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Ask the Auto Doctor: Camaro, Mustang, Challenger -- What is best to handle?

Dear Doctor: I would like to purchase a used Chevy Camaro SS, preferably a 2012, as I believe that year is when Chevrolet improved the handling with some suspension changes. The cost of a new Camaro would put me over budget. I have always wanted a musclecar and even have rented the SS. I liked the car, the handling and the independent rear suspension over the solid axle, of say the Mustang. What do you think of the Camaro SS?

Dear Frank: I like and own performance cars. There are three cars you must take a serious look at. The Ford Mustang 5.0 has a good heavy-duty solid-rear axle. The Dodge Challenger, which is the largest and best riding of my top three. The Chevy Camaro may be the fastest, but is it the best? It all depends on what you want from the car. Do not be turned off by a solid-rear axle that the older Mustangs have. I have owned one of each and they each have their own positives, as well as minor negatives. You did not mention automatic vs. manual transmission. I do like the automatic transmissions that can be shifted manually, plus there is no $1,000 clutch to replace.


Dear Doctor: I own a 2013 Honda CR-V and drive locally. Sometimes when I first start it up I hear a grinding noise. It drives great and after that if I stop and start it up again it doesn't make the sound. Do you know what causes the noise?

Dear Delia: A vehicle parked outside overnight, especially in wet damp weather conditions, can have rust build up on the brake rotors that may cause a grinding noise for the first few miles, even without using the brakes in stop and go traffic. However, if the noise is heard at start up while in the transmission is in Park, then a check must be made on the belts, pulleys and a/c compressor clutch bearing.


Dear Doctor: I've changed the batteries in the key fobs on both my 2004 Toyota and my 2010 Ram, but the key fobs work only intermittently. Is there a way to check the keyless entry system?

Dear Steve: The keyless entry and key fobs, as well as push-to-start, take automotive electronics to a new level. Every electronic system is controlled through a Body Control Module. When you beep the horn or turn on the headlights, you are sending a signal to the BCM and asking it to perform a function. The Body Control (computer) Module will hold any fault code that is stored. Without having a professional computer there is no way to see if the body computer is receiving a signal from the key fob. Note: the inexpensive generic trouble code reader will not read the body control computer or any other systems.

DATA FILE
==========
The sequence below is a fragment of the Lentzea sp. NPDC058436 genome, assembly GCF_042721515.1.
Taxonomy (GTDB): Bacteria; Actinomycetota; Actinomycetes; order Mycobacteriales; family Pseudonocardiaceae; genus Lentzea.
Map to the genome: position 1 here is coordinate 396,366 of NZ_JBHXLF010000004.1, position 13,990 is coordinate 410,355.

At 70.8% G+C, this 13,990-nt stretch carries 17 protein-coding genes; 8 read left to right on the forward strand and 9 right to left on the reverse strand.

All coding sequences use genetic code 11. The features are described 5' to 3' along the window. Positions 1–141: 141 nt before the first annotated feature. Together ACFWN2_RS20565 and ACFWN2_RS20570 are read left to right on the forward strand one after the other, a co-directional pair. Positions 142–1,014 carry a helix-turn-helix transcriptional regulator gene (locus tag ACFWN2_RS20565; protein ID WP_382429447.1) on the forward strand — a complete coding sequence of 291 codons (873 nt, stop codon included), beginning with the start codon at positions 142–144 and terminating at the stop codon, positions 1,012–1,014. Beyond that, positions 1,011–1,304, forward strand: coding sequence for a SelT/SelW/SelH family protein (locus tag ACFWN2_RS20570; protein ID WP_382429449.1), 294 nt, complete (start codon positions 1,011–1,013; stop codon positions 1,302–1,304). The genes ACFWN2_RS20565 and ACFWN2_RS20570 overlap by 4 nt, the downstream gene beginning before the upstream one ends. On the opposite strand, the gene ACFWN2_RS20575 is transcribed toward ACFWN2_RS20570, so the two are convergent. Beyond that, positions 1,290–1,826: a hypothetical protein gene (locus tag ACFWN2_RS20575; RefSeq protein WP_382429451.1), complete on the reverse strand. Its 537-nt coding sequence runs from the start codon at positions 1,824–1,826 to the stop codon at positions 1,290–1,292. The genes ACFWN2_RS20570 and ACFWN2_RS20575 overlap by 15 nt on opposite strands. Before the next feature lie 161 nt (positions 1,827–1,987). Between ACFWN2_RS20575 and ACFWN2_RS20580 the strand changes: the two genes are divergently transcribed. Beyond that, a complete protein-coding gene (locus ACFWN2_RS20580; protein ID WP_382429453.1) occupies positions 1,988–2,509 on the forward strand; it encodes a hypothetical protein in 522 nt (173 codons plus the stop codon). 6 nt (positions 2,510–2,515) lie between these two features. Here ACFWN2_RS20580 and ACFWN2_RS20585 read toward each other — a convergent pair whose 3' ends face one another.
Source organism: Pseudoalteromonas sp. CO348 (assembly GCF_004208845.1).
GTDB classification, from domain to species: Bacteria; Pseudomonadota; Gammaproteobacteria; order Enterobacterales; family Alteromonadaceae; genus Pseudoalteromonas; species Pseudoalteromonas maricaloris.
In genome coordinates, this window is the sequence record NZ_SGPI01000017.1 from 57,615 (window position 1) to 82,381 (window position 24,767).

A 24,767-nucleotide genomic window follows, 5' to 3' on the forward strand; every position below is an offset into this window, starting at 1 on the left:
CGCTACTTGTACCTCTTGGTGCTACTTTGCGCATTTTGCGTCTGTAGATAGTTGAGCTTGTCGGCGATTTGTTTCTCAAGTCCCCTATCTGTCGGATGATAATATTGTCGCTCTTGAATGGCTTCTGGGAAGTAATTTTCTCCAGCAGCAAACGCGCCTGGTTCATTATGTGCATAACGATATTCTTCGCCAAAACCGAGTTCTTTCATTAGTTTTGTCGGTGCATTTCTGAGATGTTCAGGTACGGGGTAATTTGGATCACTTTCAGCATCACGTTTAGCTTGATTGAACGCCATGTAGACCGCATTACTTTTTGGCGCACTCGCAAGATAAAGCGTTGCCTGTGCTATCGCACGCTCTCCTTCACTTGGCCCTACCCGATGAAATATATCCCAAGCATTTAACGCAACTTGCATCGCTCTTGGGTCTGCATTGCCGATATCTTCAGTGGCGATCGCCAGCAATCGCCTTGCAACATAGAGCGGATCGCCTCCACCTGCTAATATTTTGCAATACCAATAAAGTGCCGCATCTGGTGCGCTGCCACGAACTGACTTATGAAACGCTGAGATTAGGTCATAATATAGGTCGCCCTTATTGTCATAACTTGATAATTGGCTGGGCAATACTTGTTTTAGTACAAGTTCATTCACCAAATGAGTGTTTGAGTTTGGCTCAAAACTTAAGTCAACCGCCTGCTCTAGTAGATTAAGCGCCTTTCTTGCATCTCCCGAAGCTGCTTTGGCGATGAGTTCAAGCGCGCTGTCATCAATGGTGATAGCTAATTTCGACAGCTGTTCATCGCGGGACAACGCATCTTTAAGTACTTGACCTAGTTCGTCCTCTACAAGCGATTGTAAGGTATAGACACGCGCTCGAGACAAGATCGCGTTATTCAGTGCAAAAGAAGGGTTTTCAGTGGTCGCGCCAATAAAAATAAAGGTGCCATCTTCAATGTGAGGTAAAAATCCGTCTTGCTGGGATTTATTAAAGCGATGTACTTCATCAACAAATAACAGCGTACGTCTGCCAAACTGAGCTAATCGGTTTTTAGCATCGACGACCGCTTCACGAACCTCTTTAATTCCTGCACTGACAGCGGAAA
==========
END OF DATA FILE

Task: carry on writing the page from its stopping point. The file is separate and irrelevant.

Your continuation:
Dear Doctor: Half a quart of transmission fluid (mercon5) was accidentally added to the automatic transmission of my 2007 Ford Focus. I drove to the station 3 miles away and drained the oil and filter. One quart of oil was poured through the engine not running and then new oil and a new filter were installed. Should I drain the oil and filter in 200 miles? Is there anything else I should do?

Dear Bob: There is no need too worry about the mistake. You did the correct thing by changing the oil and filter right away. In the past, we used to add some transmission fluid before changing the oil and filter. In fact, on older engines with a sticking valve lifter a quart of transmission fluid added to the oil would sometimes clean out the sticking hydraulic lifter. I would not recommend adding transmission fluid to a late model good running engine.


Dear Doctor: I'm glad winter is over, but I'd like to ask this: When stuck in heavy snow with a vehicle equipped with stability control and trying to move free from being stuck in snow, should the vehicle stability control be left engaged or turned off?

Dear Gary: This is a great question and the answer may surprise my readers. The traction control and safety systems make good for driving during inclement weather conditions when the car is underway. However, when a vehicle is stuck in the snow, the safety and traction control system will not allow the driver to power out of the situation of being stuck. My Chevrolet plow truck has traction control and ABS. During the winter of 2015 in my hometown region of Boston, the snow was deep and I always shut the traction control off when plowing snow. A few of my test-drive cars were front-wheel drive and I had to shut off the traction control to get into my own driveway.

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